was amazed at how much snow there was here in the middle compared to the east!  No worries though, snow was easy enough to
navigate.  

I crossed a few very slippery half-frozen streams and made
it to a large basin.  

The wind was howling at this point.  I looked up at the intended route and sighed
inwardly:  a gully.  A BIG gully.
I hate gullies!  The first part
didn’t look too bad though, and it looked like the sun was coming out?

Nope, it went right back behind the only cloud in the
sky:  the one very similar to the one I’d
encountered on Blanca Peak last month.  UGH!  The weather was supposed to be sunny, clear,
warm, and windy?  When will I learn 14ers
create their own weather?  It WAS sunny,
clear, warm, and windy everywhere except in the basin I was in.

Here is was cloudy, cold, and very, very windy.  I rounded some large boulders and looked at
the hike in front of me.  Lots of snow
covered the trail, with no footprints.  I
was probably the first to take this route since before Monday’s storm.  No worries though, I liked hiking in the
snow.  I put on my microspikes and headed
in.  

I made my way to the gully.
It’s actually much bigger than this picture indicates.  I looked at my watch.  I had exactly 2 hours to summit both
peaks.  In normal conditions, even with a
little snow, this was doable.  Today
however was another story.  I decided to
start climbing and see how far I could make it, then adjust my goals.  

The gully sucked.
There wasn’t enough snow to make it easy to climb, but there was a lot
of ice.  And wind.  Lots and lots of wind.  Bitter, cold, snow-filled wind.  I picked a ledge and followed it, which was
much easier than hiking up the scree/snow.
I gained the first ridge and looked at the rest of the route.  It went to the right of the gully.  Right where the wind was swirling snow into
the air.  

The weather kept getting worse.

The wind picked up and knocked me into the side of the
mountain, hard.  It pressed and held me
there as ice crystals swirled up and around me and gave me an unwanted
dermabrasion on the only exposed surface of my body:  my face.
I stood back up and got my bearings, but another gust of wind did the
same thing all over again.  This was not
going well.  I got out my map, and looked
at the ‘easy’ ridge I’d get to summit after making it up the side of the
gully.  Ugh!  It was covered in snow!  (and most likely ice) And that wind!  Down here it had to be at least 65+MPH.  Up there?
Probably worse.  I did some mental
calculations, and figured it wasn’t safe for me to try to cross that snow/ice
covered ridge in this wind.  It was
knocking me around like a doll down here:  I didn’t stand a chance on the exposed
ridge.  Maybe I could wait the weather
out and see if the sun re-emerged and the wind died down?  It was early yet, but how long would that
take?  Even now I wasn’t sure I’d be able
to summit one, let alone both of the peaks I’d wanted before I had to turn back
around to make it home on time, help from the sun or not.  How far could I make it if the sun was
out?  Was it worth the wait?

Take a look at this video.
See where that snow is circling to the right of the snow filled gully?  That’s the route I needed to take, and then
across the ridge to the left.  

Then I really got to thinking.  If I wasn’t going to summit today, what was I
doing mentally calculating how much further I could go?  Here I was, cold, on top of a gully, halfway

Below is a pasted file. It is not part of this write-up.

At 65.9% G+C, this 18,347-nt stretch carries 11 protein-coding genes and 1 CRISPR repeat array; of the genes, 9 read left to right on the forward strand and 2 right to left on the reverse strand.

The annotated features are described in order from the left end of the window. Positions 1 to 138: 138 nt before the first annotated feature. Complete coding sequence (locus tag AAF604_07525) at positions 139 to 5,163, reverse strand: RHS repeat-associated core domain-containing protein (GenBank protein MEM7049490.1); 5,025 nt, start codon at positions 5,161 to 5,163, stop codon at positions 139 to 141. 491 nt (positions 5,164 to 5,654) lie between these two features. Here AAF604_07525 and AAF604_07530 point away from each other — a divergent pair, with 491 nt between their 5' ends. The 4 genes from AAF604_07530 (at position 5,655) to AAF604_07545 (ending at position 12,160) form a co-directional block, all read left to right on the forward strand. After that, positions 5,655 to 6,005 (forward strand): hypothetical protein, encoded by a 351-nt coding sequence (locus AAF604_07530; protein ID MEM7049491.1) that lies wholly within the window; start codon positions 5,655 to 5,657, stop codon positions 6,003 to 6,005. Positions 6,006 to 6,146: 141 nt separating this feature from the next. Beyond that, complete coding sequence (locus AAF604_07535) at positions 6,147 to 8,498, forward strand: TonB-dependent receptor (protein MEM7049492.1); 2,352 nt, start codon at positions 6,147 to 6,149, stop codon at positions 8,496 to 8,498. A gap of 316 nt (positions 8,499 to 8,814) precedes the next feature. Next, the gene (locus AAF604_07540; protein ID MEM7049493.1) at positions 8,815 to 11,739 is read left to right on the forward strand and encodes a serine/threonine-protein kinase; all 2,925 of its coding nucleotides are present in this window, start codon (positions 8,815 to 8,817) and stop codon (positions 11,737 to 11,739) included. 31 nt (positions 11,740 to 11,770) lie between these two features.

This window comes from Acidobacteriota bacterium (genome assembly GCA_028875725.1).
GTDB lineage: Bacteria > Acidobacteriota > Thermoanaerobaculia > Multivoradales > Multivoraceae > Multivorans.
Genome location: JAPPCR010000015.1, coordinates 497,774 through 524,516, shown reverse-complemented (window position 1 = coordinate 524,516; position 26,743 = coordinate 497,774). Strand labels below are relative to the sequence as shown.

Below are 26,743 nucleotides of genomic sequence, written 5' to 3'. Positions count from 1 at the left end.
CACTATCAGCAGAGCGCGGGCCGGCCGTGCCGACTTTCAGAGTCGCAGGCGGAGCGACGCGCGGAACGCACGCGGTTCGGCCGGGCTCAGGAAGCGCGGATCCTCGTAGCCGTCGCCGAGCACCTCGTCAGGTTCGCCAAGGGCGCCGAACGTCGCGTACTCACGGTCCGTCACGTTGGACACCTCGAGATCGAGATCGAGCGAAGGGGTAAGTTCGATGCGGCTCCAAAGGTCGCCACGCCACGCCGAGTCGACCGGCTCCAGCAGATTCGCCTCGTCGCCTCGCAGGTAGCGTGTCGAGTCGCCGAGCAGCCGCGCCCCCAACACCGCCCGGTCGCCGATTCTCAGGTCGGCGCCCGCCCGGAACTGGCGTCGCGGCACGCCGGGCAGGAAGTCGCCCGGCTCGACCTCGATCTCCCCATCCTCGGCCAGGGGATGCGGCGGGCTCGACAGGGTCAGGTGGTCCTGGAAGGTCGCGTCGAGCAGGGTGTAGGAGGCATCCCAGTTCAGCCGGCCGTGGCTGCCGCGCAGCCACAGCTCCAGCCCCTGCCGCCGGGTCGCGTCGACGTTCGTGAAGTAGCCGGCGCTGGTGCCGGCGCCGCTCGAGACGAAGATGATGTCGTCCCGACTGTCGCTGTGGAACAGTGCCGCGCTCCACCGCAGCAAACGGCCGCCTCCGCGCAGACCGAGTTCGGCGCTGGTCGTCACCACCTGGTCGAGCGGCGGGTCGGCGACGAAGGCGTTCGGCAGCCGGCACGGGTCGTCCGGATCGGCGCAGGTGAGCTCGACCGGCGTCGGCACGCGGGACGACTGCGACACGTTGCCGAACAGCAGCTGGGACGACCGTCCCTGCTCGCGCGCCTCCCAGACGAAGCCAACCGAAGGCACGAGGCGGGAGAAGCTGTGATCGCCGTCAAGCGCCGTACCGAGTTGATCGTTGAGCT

up the side of a huge mountain, trying to gauge how much farther up I could
safely climb, when I had no intention anymore of summiting.  The wind was knocking me around, the ice was
terrible, and my fingers were numb.  The
climb up the gully had been difficult and slow, and I knew from experience the
hike down would be worse (center of gravity problems mixed with ice means slow
going and causes slips and falls).  And
here I was, mentally calculating how much further I could go before I absolutely
must turn back because of TIME.  To make
it to a class I was teaching on outdoor survival skills.  Wouldn’t it be ironic if the reason I didn’t
make it to the meeting was because I needed to be rescued?  

Good point.  I turned
around and headed back.   Summiting was optional, but making it down was
mandatory.  The gully down was indeed
worse than the way up, and took me twice as long.  By the time I’d made it to the bottom my
fingers were turning white and I couldn’t feel them anymore (they kept gripping
snow for traction, and I don’t do well in the cold).  The look back was beautiful though!

I re-crossed over the waterfall and looked at Willow Lake
from above

I probably should have noted the ice hanging from the
waterfalls earlier.  It was cold here,
and had been for a few days.  

There were tons of waterfalls on the way down, and lots of
mud/ice to trudge through.  No sign of
that bear though.

Oh, but the birds were ‘singing’

What really hurt was turning back and looking on the mountain I hadn’t climbed.  It looked warm and inviting on this side, yet I knew once I rounded the back it was a bitterly cold snow-globe of ice, wind, and snow.   What’s worse is turning back today meant I might not get to hike another 14er this year:  I don’t have many more available days so this might be it.   I took a good look at all the mountain ranges on my way in.  They’re socked with snow, and all are getting wind this weekend.  Snow I can handle, but this kind of wind? Not fun.

It ended up being an 11 mile hike, I’m not sure about the elevation gain, but 3500’+

I’ve hiked 43 14ers and this is the first time I’ve had to turn back due to weather.  And what’s worse, it was due to the wind and ice, not snow, rain, lightning, etc.  Oh well, the mountain will still be there next year.  I’ll try again!

Author: Laura M Clark

Mom, Solo Colorado 14er Finisher, Outdoor Enthusiast, Traveler, and Girl Scout Leader with an MBA in International Business and Marketing. I value adventure, growth, courage, wisdom, integrity, accountability, and family. I enjoy yoga, wine, whiskey, traveling, reading, and the outdoors. I strive to be the person who inspires and motivates myself and others to succeed.